Will Your In-Building Communication Systems Work When You Need Them?
Many hand-held radios and wireless communication systems have dead spots on campus. Test them now to ensure you have good coverage during an emergency.
Campus safety experts agree that K-12 schools, colleges, and universities require reliable in-building communications in the event of an emergency on campus. However, the Safer Buildings Coalition’s November 2022 report demonstrated that 52% of schools across the Unites States have areas that do not meet the current IFC/NFPA Fire Codes for minimum indoor radio signal strength for police and fire department communications. Emergency responders’ hand-held radios failed to communicate in half of the school, college, and university buildings in America.
What are the risks if a medical emergency occurs, or a fire breaks out, or a dangerous person is on campus and local police and fire departments can’t complete radio calls inside the building? Without reliable in-building emergency responder radio coverage, students, faculty, and staff are placed in a dangerous position because emergency responders cannot communicate to resolve the emergency.
Since 2018, new construction of buildings over 20,000 square feet must meet IFC 510/NFPA 72 fire code regulations for in-building emergency responder radio coverage. But, school, college, and university buildings constructed before 2018 have not been tested for police and fire department radio coverage as emergency responder radio coverage wasn’t a fire code requirement at the time of construction. This has created a gap in coverage. Emergency responder radio communications typically fail in the most critical areas of the building: mechanical and boiler rooms, stairwells, emergency exit areas, below grade areas, parking garages, and elevator lobbies.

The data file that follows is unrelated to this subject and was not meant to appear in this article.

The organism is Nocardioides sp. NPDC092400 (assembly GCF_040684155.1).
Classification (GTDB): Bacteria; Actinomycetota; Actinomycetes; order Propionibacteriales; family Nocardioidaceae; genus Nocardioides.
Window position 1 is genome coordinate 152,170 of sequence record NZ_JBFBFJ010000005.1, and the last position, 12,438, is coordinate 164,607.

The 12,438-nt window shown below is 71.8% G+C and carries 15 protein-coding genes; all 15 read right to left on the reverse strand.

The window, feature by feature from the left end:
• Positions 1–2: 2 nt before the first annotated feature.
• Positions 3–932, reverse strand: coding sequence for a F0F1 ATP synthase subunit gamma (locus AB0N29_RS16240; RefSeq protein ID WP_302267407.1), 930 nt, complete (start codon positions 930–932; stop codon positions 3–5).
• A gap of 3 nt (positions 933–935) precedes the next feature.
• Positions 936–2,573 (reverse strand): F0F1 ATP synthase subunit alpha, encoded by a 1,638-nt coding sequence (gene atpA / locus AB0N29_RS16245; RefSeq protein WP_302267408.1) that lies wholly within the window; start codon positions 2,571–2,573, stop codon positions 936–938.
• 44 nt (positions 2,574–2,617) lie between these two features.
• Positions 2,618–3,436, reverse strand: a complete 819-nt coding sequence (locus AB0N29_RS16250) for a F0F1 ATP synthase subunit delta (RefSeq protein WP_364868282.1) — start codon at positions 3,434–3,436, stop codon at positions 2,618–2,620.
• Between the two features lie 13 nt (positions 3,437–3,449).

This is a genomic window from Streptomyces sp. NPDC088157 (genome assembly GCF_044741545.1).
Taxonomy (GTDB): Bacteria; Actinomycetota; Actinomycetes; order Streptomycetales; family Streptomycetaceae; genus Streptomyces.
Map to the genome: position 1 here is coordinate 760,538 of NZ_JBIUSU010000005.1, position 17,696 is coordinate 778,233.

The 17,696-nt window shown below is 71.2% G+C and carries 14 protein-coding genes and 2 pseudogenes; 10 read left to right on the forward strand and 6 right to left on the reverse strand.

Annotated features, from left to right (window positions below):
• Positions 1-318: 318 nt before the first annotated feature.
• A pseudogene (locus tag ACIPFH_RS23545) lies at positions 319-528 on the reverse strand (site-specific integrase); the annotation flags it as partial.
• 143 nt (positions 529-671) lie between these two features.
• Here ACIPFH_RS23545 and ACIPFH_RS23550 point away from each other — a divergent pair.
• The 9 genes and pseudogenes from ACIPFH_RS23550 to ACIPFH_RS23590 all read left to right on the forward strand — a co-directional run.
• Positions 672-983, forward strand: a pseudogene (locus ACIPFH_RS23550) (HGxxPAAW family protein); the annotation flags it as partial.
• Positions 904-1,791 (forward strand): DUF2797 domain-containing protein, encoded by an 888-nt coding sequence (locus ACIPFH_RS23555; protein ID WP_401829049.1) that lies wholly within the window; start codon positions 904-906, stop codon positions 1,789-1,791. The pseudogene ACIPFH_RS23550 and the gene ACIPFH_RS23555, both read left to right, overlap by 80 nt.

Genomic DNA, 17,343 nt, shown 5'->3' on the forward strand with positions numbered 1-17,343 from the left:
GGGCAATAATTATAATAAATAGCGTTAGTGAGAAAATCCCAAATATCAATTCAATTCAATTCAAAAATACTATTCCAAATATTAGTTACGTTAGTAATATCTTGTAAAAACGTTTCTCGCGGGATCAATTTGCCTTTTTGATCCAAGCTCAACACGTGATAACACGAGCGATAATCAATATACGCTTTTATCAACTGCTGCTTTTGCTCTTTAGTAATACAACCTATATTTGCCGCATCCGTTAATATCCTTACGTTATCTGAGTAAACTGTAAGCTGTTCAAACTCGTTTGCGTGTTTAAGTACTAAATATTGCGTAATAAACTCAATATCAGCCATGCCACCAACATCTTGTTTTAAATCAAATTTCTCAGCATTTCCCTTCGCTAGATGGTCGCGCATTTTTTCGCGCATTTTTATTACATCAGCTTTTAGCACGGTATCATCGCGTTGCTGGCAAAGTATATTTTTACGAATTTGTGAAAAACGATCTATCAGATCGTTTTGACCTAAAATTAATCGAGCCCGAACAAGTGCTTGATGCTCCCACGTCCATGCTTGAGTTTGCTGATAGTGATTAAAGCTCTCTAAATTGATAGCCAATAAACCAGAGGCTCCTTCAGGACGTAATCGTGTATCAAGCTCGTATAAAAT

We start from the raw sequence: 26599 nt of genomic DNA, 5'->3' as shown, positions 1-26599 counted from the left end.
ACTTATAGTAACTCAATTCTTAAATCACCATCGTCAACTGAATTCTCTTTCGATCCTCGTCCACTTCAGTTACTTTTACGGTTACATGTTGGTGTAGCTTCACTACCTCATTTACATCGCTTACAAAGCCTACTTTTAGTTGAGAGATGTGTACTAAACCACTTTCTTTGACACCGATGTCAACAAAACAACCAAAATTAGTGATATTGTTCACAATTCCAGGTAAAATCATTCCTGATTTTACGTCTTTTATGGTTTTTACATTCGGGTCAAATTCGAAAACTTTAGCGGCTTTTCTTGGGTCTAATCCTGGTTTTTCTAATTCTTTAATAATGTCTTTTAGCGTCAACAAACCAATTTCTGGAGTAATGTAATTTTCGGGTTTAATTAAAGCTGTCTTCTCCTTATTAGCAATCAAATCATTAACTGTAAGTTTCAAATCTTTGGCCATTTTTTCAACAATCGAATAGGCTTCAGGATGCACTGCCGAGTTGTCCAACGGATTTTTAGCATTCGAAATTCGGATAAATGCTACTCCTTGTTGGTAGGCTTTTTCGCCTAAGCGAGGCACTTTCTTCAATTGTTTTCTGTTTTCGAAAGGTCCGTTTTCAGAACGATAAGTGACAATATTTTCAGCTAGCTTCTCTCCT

The good news is that emergency responder radio coverage (ERRC) testing is easy and low-cost. The process involves each building being divided into 20 equal-sized grid areas per floor. Tests are then performed to measure the radio signal strength of police and fire department frequencies in each grid area. In addition to the grid-point measurements, stairwells and other critical areas are also independently tested to obtain a complete radio “heat-map” of the floor.
Testing is normally performed on weekends or campus breaks. If the building has areas of weak emergency responder radio signal levels, a bi-directional amplifier (BDA) network can be engineered and installed by an FCC-licensed professional.
Poor Wireless Coverage Can Impact Emergency Notification Texts, Emails
Another key wireless issue in K-12 schools, colleges, and universities is the ability to reach all recipients in the event of an emergency. Emergency mass notification (EMN) text messages are delivered by the cellular network. If there are weak cellular zones in campus buildings, messages may not be delivered to intended recipients in emergencies.
Wifi operates in unlicensed FCC frequencies, is a best effort technology, and should not be relied on to deliver emergency alerts. An unlicensed wifi device can cause interference on a wifi network, making it unreliable for mass notifications.
Cellular network operators use FCC-licensed frequencies and a resilient network. It’s highly reliable if there’s adequate in-building signal strength. Campus safety administrators go to great lengths to choose the best emergency notification solution, but it’s only as good as the cellular coverage inside campus buildings. Unless every campus building is tested, there’s no way to know if the alerts being sent will reach all respondents.
Just like police and fire department radio system testing, in-building cellular testing is quick and low-cost. If cellular signal boosters are required, there are lots of options to remedy weak signal zones.
Does your campus pass the test for in-building wireless communications? If your campus hasn’t tested, it’s time to do so.
Mark Reynolds is the President of Signal Compliance Corp., an FCC licensed systems integrations firm that performs in-building public safety (ERRC) and cellular testing and installations throughout the United States.
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